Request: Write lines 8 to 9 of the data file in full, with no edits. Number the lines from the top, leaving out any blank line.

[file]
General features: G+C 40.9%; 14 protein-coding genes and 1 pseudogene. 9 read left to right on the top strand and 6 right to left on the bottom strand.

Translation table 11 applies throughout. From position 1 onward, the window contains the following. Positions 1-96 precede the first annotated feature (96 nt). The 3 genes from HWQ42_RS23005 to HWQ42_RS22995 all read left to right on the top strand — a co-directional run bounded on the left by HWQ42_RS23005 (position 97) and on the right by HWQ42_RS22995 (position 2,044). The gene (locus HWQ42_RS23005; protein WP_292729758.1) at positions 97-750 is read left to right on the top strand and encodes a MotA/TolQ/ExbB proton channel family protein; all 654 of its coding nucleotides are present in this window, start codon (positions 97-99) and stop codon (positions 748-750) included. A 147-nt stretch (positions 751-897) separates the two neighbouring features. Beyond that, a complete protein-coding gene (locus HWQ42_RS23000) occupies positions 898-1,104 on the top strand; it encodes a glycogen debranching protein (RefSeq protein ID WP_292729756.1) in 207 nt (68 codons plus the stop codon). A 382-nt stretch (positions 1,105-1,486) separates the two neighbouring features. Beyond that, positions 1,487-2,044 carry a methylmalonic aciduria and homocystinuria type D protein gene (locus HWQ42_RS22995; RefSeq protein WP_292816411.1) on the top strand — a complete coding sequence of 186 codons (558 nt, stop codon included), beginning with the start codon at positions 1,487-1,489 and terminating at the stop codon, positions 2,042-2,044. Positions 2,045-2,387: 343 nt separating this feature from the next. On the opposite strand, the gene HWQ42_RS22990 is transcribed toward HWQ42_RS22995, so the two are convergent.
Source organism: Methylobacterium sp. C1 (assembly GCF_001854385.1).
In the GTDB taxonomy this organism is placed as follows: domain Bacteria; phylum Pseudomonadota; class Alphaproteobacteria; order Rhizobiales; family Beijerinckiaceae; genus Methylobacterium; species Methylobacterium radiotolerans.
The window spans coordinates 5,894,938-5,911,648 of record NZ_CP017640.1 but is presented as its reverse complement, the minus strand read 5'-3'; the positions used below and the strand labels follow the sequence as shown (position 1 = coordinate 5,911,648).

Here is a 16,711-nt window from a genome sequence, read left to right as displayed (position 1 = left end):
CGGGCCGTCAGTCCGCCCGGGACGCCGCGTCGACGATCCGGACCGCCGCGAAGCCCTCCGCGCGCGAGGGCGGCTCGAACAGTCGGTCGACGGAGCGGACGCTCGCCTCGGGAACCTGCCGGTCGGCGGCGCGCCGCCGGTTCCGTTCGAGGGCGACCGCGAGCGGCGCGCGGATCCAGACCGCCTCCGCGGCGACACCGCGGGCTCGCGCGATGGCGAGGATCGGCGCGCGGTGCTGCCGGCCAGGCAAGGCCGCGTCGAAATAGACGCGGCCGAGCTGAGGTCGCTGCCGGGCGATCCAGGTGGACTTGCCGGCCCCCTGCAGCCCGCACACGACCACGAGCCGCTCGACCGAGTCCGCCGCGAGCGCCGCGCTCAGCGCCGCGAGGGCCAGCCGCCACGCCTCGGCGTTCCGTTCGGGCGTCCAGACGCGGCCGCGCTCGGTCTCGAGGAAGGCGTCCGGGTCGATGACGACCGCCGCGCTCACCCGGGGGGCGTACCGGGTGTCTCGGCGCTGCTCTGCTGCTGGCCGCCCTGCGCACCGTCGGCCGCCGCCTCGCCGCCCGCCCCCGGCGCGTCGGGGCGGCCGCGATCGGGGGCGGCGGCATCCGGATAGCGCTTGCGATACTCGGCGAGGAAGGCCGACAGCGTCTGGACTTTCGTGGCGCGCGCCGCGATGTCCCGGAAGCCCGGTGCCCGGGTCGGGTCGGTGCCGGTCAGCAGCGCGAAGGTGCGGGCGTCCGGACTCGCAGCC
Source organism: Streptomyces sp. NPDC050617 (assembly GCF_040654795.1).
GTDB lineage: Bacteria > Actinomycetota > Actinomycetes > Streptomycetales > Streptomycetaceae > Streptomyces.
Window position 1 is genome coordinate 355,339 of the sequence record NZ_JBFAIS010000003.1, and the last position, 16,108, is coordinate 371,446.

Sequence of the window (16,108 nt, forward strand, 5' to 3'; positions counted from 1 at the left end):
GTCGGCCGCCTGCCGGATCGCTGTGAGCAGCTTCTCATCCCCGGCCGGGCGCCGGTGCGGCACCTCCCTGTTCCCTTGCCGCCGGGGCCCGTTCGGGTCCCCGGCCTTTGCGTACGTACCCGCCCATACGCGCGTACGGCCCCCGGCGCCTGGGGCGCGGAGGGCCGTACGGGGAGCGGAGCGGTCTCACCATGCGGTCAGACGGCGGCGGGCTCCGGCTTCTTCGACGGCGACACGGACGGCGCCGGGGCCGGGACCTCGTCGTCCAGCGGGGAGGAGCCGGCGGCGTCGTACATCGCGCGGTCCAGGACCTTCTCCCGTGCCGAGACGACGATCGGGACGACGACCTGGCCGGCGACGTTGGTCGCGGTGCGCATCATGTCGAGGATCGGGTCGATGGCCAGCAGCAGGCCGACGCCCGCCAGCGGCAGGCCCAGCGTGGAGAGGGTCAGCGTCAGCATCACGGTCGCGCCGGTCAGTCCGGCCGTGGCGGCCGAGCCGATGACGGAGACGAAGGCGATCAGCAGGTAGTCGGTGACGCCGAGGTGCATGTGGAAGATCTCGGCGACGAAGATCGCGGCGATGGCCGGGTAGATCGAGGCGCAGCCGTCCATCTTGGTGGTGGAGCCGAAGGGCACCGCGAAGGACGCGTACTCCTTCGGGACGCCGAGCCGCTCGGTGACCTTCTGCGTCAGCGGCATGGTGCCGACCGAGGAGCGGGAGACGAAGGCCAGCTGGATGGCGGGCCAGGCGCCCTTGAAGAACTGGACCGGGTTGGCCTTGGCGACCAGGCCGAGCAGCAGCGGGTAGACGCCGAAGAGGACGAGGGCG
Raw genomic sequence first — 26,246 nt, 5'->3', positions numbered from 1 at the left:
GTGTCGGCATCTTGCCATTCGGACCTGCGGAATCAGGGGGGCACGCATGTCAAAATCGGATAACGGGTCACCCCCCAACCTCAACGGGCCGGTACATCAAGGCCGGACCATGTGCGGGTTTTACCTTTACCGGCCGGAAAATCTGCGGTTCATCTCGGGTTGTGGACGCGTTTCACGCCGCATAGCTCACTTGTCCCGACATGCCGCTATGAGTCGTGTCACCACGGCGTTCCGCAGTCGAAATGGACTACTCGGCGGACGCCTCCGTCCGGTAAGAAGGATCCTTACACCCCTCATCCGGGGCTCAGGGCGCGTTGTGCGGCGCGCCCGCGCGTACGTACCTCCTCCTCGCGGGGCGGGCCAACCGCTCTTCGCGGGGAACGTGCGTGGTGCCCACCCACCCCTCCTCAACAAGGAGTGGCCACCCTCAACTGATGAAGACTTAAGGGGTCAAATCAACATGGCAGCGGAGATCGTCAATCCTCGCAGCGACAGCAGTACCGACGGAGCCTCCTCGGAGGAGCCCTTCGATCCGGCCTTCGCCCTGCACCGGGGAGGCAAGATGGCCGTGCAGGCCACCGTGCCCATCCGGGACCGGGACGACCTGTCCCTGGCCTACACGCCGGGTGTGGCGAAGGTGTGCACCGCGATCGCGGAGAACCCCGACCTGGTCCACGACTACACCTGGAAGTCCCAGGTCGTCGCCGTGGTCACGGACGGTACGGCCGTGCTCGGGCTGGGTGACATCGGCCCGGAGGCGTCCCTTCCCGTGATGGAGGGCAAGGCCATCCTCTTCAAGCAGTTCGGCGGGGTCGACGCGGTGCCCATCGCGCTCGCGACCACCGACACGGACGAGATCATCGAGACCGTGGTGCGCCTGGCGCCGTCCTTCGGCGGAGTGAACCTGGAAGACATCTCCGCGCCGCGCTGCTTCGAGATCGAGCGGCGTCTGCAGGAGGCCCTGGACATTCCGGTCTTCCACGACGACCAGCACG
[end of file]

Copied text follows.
Source organism: Streptomyces sp. NPDC050617 (assembly GCF_040654795.1).
GTDB lineage: Bacteria > Actinomycetota > Actinomycetes > Streptomycetales > Streptomycetaceae > Streptomyces.